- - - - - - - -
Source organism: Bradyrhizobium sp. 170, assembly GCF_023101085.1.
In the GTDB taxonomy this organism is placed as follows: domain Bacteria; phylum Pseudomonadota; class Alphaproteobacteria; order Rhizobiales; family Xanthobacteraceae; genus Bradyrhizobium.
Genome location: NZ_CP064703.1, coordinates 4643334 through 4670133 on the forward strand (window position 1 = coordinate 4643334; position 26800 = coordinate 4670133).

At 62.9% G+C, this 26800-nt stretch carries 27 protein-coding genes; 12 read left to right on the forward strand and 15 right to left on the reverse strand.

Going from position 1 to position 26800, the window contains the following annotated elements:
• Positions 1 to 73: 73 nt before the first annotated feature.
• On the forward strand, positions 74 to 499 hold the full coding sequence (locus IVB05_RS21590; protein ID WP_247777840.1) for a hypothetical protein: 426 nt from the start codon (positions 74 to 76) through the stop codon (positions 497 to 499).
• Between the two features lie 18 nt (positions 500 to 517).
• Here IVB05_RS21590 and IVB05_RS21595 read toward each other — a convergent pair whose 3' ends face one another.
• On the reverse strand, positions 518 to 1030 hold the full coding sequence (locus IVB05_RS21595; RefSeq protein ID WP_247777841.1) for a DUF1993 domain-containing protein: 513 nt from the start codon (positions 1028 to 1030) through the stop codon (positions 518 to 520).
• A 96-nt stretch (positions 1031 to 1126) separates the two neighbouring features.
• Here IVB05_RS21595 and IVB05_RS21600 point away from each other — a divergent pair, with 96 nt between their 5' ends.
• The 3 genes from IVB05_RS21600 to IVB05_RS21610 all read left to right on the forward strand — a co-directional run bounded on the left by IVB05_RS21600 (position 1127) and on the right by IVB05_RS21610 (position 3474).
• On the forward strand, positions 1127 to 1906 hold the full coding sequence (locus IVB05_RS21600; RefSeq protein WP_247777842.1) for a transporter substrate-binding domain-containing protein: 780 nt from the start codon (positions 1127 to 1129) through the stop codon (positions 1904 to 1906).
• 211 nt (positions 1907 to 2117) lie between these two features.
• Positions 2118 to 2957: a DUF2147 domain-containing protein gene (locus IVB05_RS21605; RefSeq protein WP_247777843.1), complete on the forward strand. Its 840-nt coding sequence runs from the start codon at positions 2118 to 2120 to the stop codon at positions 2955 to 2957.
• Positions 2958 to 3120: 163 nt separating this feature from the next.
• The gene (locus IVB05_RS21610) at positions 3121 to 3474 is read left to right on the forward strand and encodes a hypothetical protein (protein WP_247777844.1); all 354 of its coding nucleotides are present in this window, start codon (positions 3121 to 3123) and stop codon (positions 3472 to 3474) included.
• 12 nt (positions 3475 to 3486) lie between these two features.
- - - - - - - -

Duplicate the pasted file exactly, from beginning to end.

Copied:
Source organism: Bradyrhizobium sp. 170, assembly GCF_023101085.1.
In the GTDB taxonomy this organism is placed as follows: domain Bacteria; phylum Pseudomonadota; class Alphaproteobacteria; order Rhizobiales; family Xanthobacteraceae; genus Bradyrhizobium.
Genome location: NZ_CP064703.1, coordinates 4643334 through 4670133 on the forward strand (window position 1 = coordinate 4643334; position 26800 = coordinate 4670133).

At 62.9% G+C, this 26800-nt stretch carries 27 protein-coding genes; 12 read left to right on the forward strand and 15 right to left on the reverse strand.

Going from position 1 to position 26800, the window contains the following annotated elements:
• Positions 1 to 73: 73 nt before the first annotated feature.
• On the forward strand, positions 74 to 499 hold the full coding sequence (locus IVB05_RS21590; protein ID WP_247777840.1) for a hypothetical protein: 426 nt from the start codon (positions 74 to 76) through the stop codon (positions 497 to 499).
• Between the two features lie 18 nt (positions 500 to 517).
• Here IVB05_RS21590 and IVB05_RS21595 read toward each other — a convergent pair whose 3' ends face one another.
• On the reverse strand, positions 518 to 1030 hold the full coding sequence (locus IVB05_RS21595; RefSeq protein ID WP_247777841.1) for a DUF1993 domain-containing protein: 513 nt from the start codon (positions 1028 to 1030) through the stop codon (positions 518 to 520).
• A 96-nt stretch (positions 1031 to 1126) separates the two neighbouring features.
• Here IVB05_RS21595 and IVB05_RS21600 point away from each other — a divergent pair, with 96 nt between their 5' ends.
• The 3 genes from IVB05_RS21600 to IVB05_RS21610 all read left to right on the forward strand — a co-directional run bounded on the left by IVB05_RS21600 (position 1127) and on the right by IVB05_RS21610 (position 3474).
• On the forward strand, positions 1127 to 1906 hold the full coding sequence (locus IVB05_RS21600; RefSeq protein WP_247777842.1) for a transporter substrate-binding domain-containing protein: 780 nt from the start codon (positions 1127 to 1129) through the stop codon (positions 1904 to 1906).
• 211 nt (positions 1907 to 2117) lie between these two features.
• Positions 2118 to 2957: a DUF2147 domain-containing protein gene (locus IVB05_RS21605; RefSeq protein WP_247777843.1), complete on the forward strand. Its 840-nt coding sequence runs from the start codon at positions 2118 to 2120 to the stop codon at positions 2955 to 2957.
• Positions 2958 to 3120: 163 nt separating this feature from the next.
• The gene (locus IVB05_RS21610) at positions 3121 to 3474 is read left to right on the forward strand and encodes a hypothetical protein (protein WP_247777844.1); all 354 of its coding nucleotides are present in this window, start codon (positions 3121 to 3123) and stop codon (positions 3472 to 3474) included.
• 12 nt (positions 3475 to 3486) lie between these two features.